Draft a will
A will is an integral part of the estate planning process, and is especially important regarding second marriages with existing children. The will, or testament, is the document that formalizes and legalizes your estate plans. Without it, your estate will be subject to probate when you die, and your estate will be distributed according to the state’s intestate succession laws—regardless of your final wishes.
Use a mutual will to direct your estate
The simplest solution involves drafting mirroring wills, known as mutual wills. Each will offers identical instructions, usually transferring all assets to the surviving spouse, and ultimately to your children. Regardless of which spouse dies first, the process will be the same.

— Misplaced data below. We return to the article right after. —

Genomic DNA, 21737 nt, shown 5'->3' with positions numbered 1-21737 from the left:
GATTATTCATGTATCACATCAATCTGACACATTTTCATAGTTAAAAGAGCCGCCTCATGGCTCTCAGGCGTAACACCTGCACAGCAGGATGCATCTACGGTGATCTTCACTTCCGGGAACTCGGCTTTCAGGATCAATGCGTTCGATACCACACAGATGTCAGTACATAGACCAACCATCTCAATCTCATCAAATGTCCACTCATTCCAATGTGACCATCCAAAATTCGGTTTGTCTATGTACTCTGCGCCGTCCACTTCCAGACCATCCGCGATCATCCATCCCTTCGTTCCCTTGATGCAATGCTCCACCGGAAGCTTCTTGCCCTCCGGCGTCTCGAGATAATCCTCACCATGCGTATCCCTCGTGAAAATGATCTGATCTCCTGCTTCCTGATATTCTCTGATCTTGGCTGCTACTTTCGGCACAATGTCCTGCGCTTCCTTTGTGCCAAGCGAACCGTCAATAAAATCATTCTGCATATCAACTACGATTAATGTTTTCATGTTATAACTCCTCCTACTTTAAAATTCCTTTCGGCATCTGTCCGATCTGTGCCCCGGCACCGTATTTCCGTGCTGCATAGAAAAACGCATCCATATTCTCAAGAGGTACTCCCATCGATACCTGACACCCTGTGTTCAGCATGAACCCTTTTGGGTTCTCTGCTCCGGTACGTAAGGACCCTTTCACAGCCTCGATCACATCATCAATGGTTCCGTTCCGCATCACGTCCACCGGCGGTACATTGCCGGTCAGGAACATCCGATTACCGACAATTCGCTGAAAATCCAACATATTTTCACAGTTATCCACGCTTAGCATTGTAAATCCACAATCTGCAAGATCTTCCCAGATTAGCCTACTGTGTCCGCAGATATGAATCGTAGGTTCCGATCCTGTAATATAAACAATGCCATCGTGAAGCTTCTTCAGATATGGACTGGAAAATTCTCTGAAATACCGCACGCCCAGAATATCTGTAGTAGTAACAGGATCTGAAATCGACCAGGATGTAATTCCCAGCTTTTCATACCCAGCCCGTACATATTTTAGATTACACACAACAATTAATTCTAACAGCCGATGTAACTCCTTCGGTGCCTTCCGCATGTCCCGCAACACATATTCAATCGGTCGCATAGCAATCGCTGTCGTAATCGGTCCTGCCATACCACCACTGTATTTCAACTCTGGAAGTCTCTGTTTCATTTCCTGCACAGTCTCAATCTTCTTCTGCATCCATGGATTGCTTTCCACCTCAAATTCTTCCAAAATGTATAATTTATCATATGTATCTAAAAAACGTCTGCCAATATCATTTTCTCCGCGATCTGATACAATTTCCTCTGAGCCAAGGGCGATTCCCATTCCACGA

The challenge with mutual wills is that they rely entirely on faith. When the first spouse passes away, the surviving spouse can amend their will, effectively disinheriting the former spouse’s children. Even if your will expressly forbids this, once you transfer your assets to your spouse and your estate is closed, you lose the ability to direct the assets. It will be entirely up to your spouse to honor your request.
Many people have no problem with this and ultimately decide that mutual wills are the best solution to provide for their spouse and children. However, for those who are uncomfortable and require additional certainty, a trust is a viable option.
Use a Trust to Protect Your Children’s Inheritance
A trust is a legal agreement that allows a neutral third-party, known as the trustee, to hold and manage assets on behalf of the agreement’s beneficiaries. Assets transferred to the trust will be administered according to strict instructions, and cannot be altered after your death. Where your spouse can alter the ultimate distribution of assets transferred directly to them, they would not be able to modify the terms or beneficiaries of the trust.